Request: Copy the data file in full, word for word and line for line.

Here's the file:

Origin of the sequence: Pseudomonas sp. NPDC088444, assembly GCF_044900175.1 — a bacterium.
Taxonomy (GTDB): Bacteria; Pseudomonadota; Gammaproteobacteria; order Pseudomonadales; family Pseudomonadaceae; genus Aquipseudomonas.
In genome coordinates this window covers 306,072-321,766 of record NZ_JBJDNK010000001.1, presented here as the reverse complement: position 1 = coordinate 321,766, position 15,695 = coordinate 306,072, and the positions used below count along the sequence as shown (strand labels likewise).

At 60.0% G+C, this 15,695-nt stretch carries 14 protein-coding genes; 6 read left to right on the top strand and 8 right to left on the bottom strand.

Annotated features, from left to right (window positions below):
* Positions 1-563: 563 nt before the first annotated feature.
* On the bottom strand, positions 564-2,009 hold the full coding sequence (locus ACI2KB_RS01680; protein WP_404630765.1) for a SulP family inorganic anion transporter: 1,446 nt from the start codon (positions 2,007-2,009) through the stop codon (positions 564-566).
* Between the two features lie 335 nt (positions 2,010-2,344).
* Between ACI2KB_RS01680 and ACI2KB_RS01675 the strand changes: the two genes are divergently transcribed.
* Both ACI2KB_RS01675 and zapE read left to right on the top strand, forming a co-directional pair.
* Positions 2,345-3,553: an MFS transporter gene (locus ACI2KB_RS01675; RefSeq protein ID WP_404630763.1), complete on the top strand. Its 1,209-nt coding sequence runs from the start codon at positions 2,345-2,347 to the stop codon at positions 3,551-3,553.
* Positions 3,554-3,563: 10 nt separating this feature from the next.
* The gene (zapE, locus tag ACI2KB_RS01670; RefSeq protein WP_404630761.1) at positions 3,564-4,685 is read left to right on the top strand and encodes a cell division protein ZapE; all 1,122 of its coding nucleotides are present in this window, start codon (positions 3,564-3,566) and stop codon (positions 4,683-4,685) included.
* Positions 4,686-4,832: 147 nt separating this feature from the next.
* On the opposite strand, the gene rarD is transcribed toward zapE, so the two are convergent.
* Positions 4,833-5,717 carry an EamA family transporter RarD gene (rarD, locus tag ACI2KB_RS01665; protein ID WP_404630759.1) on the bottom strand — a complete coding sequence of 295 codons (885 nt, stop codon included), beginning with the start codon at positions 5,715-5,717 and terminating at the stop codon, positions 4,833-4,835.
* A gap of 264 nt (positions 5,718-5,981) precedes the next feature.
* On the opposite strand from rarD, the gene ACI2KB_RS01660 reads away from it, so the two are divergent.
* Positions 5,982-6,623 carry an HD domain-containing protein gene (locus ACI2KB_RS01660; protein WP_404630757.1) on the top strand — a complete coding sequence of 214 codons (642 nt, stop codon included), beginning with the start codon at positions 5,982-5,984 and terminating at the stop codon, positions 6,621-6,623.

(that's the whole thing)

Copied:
Origin of the sequence: Pseudomonas sp. NPDC088444, assembly GCF_044900175.1 — a bacterium.
Taxonomy (GTDB): Bacteria; Pseudomonadota; Gammaproteobacteria; order Pseudomonadales; family Pseudomonadaceae; genus Aquipseudomonas.
In genome coordinates this window covers 306,072-321,766 of record NZ_JBJDNK010000001.1, presented here as the reverse complement: position 1 = coordinate 321,766, position 15,695 = coordinate 306,072, and the positions used below count along the sequence as shown (strand labels likewise).

At 60.0% G+C, this 15,695-nt stretch carries 14 protein-coding genes; 6 read left to right on the top strand and 8 right to left on the bottom strand.

Annotated features, from left to right (window positions below):
* Positions 1-563: 563 nt before the first annotated feature.
* On the bottom strand, positions 564-2,009 hold the full coding sequence (locus ACI2KB_RS01680; protein WP_404630765.1) for a SulP family inorganic anion transporter: 1,446 nt from the start codon (positions 2,007-2,009) through the stop codon (positions 564-566).
* Between the two features lie 335 nt (positions 2,010-2,344).
* Between ACI2KB_RS01680 and ACI2KB_RS01675 the strand changes: the two genes are divergently transcribed.
* Both ACI2KB_RS01675 and zapE read left to right on the top strand, forming a co-directional pair.
* Positions 2,345-3,553: an MFS transporter gene (locus ACI2KB_RS01675; RefSeq protein ID WP_404630763.1), complete on the top strand. Its 1,209-nt coding sequence runs from the start codon at positions 2,345-2,347 to the stop codon at positions 3,551-3,553.
* Positions 3,554-3,563: 10 nt separating this feature from the next.
* The gene (zapE, locus tag ACI2KB_RS01670; RefSeq protein WP_404630761.1) at positions 3,564-4,685 is read left to right on the top strand and encodes a cell division protein ZapE; all 1,122 of its coding nucleotides are present in this window, start codon (positions 3,564-3,566) and stop codon (positions 4,683-4,685) included.
* Positions 4,686-4,832: 147 nt separating this feature from the next.
* On the opposite strand, the gene rarD is transcribed toward zapE, so the two are convergent.
* Positions 4,833-5,717 carry an EamA family transporter RarD gene (rarD, locus tag ACI2KB_RS01665; protein ID WP_404630759.1) on the bottom strand — a complete coding sequence of 295 codons (885 nt, stop codon included), beginning with the start codon at positions 5,715-5,717 and terminating at the stop codon, positions 4,833-4,835.
* A gap of 264 nt (positions 5,718-5,981) precedes the next feature.
* On the opposite strand from rarD, the gene ACI2KB_RS01660 reads away from it, so the two are divergent.
* Positions 5,982-6,623 carry an HD domain-containing protein gene (locus ACI2KB_RS01660; protein WP_404630757.1) on the top strand — a complete coding sequence of 214 codons (642 nt, stop codon included), beginning with the start codon at positions 5,982-5,984 and terminating at the stop codon, positions 6,621-6,623.